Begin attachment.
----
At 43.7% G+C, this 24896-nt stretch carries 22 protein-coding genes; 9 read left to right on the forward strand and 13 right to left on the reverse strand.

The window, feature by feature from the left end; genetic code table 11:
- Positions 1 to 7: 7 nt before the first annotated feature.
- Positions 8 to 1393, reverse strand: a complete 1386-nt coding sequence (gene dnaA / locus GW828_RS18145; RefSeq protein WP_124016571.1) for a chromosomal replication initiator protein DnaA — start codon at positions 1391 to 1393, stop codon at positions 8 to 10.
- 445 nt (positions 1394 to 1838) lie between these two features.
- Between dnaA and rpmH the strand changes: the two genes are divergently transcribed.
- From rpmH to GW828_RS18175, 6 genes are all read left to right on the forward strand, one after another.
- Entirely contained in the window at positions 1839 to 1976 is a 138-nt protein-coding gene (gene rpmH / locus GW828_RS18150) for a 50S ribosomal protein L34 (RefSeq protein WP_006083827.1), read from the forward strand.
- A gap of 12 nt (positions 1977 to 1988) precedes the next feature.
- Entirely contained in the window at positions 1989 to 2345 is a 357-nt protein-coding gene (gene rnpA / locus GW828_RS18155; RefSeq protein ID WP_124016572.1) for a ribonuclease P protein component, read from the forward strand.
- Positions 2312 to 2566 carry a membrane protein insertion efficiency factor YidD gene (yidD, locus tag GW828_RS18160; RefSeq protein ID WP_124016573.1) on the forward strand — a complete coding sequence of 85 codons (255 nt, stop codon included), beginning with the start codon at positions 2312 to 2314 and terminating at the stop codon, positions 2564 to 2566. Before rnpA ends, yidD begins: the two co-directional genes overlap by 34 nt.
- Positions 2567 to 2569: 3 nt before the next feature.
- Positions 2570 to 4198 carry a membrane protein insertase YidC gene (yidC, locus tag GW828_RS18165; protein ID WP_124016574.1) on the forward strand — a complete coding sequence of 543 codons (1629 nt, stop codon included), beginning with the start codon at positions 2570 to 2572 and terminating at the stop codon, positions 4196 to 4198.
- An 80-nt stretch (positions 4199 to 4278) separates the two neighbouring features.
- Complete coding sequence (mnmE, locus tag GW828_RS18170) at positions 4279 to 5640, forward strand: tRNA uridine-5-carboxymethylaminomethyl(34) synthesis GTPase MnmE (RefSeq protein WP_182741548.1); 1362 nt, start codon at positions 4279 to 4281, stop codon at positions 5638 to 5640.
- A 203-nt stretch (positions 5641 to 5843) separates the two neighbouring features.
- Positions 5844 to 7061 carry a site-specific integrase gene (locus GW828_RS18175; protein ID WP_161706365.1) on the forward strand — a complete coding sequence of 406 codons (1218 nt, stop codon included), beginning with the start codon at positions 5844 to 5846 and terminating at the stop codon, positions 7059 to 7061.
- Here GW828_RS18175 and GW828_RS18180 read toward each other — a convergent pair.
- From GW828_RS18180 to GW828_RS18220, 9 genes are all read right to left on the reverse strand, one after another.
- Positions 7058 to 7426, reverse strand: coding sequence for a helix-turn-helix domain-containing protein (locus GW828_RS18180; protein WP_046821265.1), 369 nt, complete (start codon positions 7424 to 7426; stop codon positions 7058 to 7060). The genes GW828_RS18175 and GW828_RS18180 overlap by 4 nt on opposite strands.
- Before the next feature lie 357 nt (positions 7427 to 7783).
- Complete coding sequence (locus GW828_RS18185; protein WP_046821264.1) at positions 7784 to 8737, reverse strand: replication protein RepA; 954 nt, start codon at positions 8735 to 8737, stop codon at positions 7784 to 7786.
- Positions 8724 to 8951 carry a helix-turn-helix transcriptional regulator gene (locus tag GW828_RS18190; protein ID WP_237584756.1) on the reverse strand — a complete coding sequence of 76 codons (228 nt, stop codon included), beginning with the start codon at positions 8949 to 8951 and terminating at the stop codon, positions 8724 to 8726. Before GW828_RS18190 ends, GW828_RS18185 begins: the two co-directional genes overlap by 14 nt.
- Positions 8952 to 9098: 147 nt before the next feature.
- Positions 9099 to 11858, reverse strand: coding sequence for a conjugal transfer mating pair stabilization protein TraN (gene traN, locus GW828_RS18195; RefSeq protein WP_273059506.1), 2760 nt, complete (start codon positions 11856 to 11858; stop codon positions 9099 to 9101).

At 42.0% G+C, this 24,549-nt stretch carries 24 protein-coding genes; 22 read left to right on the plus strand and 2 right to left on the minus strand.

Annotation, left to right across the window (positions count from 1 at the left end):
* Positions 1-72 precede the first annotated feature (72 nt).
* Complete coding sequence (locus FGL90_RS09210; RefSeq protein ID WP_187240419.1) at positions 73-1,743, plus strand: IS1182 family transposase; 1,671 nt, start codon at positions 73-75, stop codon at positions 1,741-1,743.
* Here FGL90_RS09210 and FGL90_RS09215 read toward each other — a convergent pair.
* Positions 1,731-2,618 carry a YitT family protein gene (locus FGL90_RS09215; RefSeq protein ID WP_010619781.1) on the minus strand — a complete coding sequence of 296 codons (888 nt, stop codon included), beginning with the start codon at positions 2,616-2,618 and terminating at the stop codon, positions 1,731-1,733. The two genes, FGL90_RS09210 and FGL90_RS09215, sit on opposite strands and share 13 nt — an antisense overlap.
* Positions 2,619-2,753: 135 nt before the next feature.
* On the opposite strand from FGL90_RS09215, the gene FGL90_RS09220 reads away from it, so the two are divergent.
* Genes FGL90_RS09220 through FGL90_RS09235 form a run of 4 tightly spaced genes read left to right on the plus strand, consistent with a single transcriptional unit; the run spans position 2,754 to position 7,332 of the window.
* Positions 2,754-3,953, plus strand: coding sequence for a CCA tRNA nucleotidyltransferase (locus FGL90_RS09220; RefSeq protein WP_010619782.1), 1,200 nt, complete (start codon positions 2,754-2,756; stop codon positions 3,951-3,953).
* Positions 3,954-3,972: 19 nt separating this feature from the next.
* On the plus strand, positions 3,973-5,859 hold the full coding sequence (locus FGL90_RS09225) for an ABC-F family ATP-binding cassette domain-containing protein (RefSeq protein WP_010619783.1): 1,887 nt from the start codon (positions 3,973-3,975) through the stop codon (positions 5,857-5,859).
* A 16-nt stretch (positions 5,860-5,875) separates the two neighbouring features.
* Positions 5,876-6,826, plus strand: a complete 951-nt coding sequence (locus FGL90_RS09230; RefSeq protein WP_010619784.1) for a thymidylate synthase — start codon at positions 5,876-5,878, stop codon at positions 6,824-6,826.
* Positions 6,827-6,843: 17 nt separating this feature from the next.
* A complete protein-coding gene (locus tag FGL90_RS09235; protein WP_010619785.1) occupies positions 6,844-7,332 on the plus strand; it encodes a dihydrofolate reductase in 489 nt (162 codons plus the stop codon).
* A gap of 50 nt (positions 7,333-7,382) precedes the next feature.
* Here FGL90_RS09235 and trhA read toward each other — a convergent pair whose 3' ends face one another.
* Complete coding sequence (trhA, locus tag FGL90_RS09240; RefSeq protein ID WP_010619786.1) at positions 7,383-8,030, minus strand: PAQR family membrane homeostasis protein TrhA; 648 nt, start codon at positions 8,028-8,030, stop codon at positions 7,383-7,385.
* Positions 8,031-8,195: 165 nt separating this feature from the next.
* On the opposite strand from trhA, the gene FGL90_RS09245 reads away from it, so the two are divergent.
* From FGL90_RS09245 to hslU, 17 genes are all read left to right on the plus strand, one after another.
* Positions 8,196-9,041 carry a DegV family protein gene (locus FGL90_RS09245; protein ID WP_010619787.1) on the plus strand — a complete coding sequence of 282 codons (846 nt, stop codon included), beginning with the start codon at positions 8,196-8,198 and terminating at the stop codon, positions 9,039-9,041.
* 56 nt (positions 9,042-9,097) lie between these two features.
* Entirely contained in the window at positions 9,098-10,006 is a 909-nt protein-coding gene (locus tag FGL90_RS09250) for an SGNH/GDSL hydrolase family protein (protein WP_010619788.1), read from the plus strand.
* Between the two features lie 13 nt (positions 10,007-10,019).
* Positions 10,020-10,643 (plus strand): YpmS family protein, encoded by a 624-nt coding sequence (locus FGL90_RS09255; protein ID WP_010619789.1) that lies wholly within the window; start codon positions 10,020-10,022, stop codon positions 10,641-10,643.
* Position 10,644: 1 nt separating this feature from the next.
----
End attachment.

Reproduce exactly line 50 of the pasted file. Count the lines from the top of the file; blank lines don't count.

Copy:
* Entirely contained in the window at positions 9,098-10,006 is a 909-nt protein-coding gene (locus tag FGL90_RS09250) for an SGNH/GDSL hydrolase family protein (protein WP_010619788.1), read from the plus strand.